He returned to international championship competition at the 2018 UCI Track Cycling World Championships in Apeldoorn, where he was part of the silver medal-winning squad in the team sprint alongside Hindes, Jack Carlin, Ryan Owens and Joseph Truman, earning Team GB’s first team sprint medal at the World Championships since 2011. Kenny, Carlin and Owens went on to earn two further team sprint silvers at the 2019 UEC European Track Championships, also held in Apeldoorn, and the 2020 World Championships in Berlin.

Summer Olympics

At the delayed 2020 Tokyo Olympics in the summer of 2021, Jason Kenny, Carlin, and Owens took another team sprint silver, losing out to the Dutch team in the final. Although this was Kenny’s first loss in an Olympic final, the medal made him Britain’s most successful Olympian. In the sprint, he placed eighth in qualifying, and his bid to defend his title received a setback when he lost in the 1/8 finals to Denis Dmitriev: although he was able to secure a slot in the quarter-finals by winning the repechage, he was knocked out in the last eight by Harrie Lavreysen, losing 2–0 to the Dutchman before finishing last in the small final, securing eighth place overall.

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In the keirin, Kenny took the gold medal after going on the attack when the derny pulled off the track with three laps to go, building on a gap that had already appeared between himself and the rest of the field led by Matthew Glaetzer and holding on to the lead to cross the finish line with a gap of over three-quarters of a second over the second-placed Azizulhasni Awang. The win gave him his seventh gold medal and ninth medal overall, making him the British Olympian with the most golds and most medals.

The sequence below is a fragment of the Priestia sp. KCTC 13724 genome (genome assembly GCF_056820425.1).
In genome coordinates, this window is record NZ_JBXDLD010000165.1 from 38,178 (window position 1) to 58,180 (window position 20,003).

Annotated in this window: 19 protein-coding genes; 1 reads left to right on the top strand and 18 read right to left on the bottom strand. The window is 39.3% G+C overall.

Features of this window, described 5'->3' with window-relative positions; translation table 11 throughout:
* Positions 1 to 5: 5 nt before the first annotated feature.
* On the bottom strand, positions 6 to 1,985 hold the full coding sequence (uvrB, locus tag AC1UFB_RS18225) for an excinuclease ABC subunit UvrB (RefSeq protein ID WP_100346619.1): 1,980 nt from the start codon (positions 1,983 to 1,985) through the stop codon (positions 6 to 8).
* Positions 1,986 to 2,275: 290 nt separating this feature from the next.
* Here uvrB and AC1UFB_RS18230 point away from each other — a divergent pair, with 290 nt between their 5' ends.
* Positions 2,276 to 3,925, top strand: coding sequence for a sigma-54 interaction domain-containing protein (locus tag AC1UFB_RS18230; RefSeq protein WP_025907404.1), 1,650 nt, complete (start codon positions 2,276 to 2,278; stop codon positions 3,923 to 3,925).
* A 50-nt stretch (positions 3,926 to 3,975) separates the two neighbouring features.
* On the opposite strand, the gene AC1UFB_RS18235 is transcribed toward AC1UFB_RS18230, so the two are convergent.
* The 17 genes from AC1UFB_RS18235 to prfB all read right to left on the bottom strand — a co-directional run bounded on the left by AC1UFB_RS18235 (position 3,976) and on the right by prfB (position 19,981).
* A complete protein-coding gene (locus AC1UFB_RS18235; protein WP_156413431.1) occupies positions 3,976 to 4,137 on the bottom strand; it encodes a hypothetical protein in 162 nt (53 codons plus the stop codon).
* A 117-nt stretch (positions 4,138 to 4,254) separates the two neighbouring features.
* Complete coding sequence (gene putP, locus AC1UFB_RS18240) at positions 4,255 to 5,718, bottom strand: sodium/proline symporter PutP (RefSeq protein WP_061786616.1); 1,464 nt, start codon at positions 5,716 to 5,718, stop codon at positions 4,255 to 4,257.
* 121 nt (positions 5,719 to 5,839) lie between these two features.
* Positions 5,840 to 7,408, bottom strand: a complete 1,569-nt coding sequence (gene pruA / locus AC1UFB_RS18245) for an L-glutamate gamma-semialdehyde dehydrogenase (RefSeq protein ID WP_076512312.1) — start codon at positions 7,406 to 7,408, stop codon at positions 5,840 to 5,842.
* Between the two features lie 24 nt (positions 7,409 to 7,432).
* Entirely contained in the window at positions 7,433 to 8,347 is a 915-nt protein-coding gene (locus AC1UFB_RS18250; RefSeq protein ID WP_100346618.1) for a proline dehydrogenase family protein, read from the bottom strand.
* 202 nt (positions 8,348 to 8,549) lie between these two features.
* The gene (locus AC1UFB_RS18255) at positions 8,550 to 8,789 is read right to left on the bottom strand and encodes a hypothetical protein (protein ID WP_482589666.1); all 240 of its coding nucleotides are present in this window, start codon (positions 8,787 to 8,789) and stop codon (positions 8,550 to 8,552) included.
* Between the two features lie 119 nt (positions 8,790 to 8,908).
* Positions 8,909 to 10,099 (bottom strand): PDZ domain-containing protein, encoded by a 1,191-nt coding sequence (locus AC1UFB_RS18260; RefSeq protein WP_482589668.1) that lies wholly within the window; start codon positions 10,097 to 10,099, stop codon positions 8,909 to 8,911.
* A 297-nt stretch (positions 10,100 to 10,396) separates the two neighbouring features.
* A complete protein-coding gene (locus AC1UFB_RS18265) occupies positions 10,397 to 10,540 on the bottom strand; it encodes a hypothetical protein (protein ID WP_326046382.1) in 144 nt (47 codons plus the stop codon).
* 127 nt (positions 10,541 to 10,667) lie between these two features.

Jason Kenny is married to Laura Trott, they had their wedding in September 2016. His wife Laura Trott is a track cyclist. As of 2016, the couple lives near Knutsford in Cheshire. On 14 February 2017, it was announced that the couple was expecting their first child; their son Albie Kenny was born on 23 August 2017. Kenny is a motorsport enthusiast and has participated in car racing in his spare time, including racing a Ginetta G40 and scored a podium finish in a round of the Radical European Masters at the Nürburgring in 2014. Taken together, Jason and Laura Kenny have won 12 Olympic gold medals, which places them among the most successful Olympic medalist families of all time.

Kenny is the holder of most Olympic gold medals (7) and medals (9) for a British athlete. His wife, Laura Kenny, holds the same records on the female side, and together they are the most successful married couple in Summer Olympic history where both spouses have won at least one gold medal (with 12 gold and 3 silver medals between them).

Kenny was knighted in the 2022 New Year Honours for services to cycling. His wife Laura was appointed Dame Commander of the Order of the British Empire (DBE) in the same list, also for services to cycling. In February of that year, Kenny announced that he was retiring from the competition in order to take the role of men’s podium sprint coach with British Cycling.

Jason Kenny net worth

How much is Jason Kenny worth? Jason Kenny net worth is estimated at around $4 million. His main source of income is from his career as a track cyclist. Kenny successful career has earned him some luxurious lifestyles and some fancy cars trips. He is one of the richest and influential track cyclists in the United Kingdom. However, Kenny was appointed Member of the Order of the British Empire (MBE) in the 2009 New Year Honours. Kenny was appointed Commander of the Order of the British Empire (CBE) in the 2017 New Year Honours for services to cycling.